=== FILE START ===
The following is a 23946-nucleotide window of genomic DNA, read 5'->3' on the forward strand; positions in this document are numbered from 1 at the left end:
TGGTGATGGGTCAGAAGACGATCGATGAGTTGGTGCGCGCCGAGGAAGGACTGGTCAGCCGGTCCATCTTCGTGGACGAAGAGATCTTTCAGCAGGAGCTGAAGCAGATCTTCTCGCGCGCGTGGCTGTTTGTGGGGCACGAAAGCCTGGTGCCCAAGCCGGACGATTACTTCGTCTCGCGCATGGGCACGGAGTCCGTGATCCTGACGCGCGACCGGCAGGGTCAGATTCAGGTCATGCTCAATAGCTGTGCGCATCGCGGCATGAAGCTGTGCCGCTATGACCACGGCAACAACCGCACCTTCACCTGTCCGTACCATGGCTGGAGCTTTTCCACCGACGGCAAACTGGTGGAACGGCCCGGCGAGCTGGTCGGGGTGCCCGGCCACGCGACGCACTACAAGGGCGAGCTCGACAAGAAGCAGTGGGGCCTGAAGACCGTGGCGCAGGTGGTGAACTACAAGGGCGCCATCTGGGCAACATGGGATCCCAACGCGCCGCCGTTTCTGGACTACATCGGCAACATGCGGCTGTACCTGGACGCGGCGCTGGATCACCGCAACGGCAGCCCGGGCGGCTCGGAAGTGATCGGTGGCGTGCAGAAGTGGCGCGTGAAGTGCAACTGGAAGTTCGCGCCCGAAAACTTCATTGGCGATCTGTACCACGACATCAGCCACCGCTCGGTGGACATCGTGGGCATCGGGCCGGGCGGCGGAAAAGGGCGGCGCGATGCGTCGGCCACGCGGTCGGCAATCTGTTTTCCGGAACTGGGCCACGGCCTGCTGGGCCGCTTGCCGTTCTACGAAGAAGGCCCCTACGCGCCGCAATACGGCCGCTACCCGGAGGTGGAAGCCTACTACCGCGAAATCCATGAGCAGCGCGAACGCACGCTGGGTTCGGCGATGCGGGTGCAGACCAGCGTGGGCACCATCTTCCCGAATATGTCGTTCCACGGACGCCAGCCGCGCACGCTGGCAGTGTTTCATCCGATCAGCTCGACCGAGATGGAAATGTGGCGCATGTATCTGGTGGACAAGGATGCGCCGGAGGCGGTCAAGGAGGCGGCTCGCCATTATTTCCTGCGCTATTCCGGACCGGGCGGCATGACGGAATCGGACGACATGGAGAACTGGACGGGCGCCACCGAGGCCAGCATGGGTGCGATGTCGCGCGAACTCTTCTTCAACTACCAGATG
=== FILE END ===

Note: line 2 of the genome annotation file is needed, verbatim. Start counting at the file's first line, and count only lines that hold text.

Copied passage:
TGGTGATGGGTCAGAAGACGATCGATGAGTTGGTGCGCGCCGAGGAAGGACTGGTCAGCCGGTCCATCTTCGTGGACGAAGAGATCTTTCAGCAGGAGCTGAAGCAGATCTTCTCGCGCGCGTGGCTGTTTGTGGGGCACGAAAGCCTGGTGCCCAAGCCGGACGATTACTTCGTCTCGCGCATGGGCACGGAGTCCGTGATCCTGACGCGCGACCGGCAGGGTCAGATTCAGGTCATGCTCAATAGCTGTGCGCATCGCGGCATGAAGCTGTGCCGCTATGACCACGGCAACAACCGCACCTTCACCTGTCCGTACCATGGCTGGAGCTTTTCCACCGACGGCAAACTGGTGGAACGGCCCGGCGAGCTGGTCGGGGTGCCCGGCCACGCGACGCACTACAAGGGCGAGCTCGACAAGAAGCAGTGGGGCCTGAAGACCGTGGCGCAGGTGGTGAACTACAAGGGCGCCATCTGGGCAACATGGGATCCCAACGCGCCGCCGTTTCTGGACTACATCGGCAACATGCGGCTGTACCTGGACGCGGCGCTGGATCACCGCAACGGCAGCCCGGGCGGCTCGGAAGTGATCGGTGGCGTGCAGAAGTGGCGCGTGAAGTGCAACTGGAAGTTCGCGCCCGAAAACTTCATTGGCGATCTGTACCACGACATCAGCCACCGCTCGGTGGACATCGTGGGCATCGGGCCGGGCGGCGGAAAAGGGCGGCGCGATGCGTCGGCCACGCGGTCGGCAATCTGTTTTCCGGAACTGGGCCACGGCCTGCTGGGCCGCTTGCCGTTCTACGAAGAAGGCCCCTACGCGCCGCAATACGGCCGCTACCCGGAGGTGGAAGCCTACTACCGCGAAATCCATGAGCAGCGCGAACGCACGCTGGGTTCGGCGATGCGGGTGCAGACCAGCGTGGGCACCATCTTCCCGAATATGTCGTTCCACGGACGCCAGCCGCGCACGCTGGCAGTGTTTCATCCGATCAGCTCGACCGAGATGGAAATGTGGCGCATGTATCTGGTGGACAAGGATGCGCCGGAGGCGGTCAAGGAGGCGGCTCGCCATTATTTCCTGCGCTATTCCGGACCGGGCGGCATGACGGAATCGGACGACATGGAGAACTGGACGGGCGCCACCGAGGCCAGCATGGGTGCGATGTCGCGCGAACTCTTCTTCAACTACCAGATG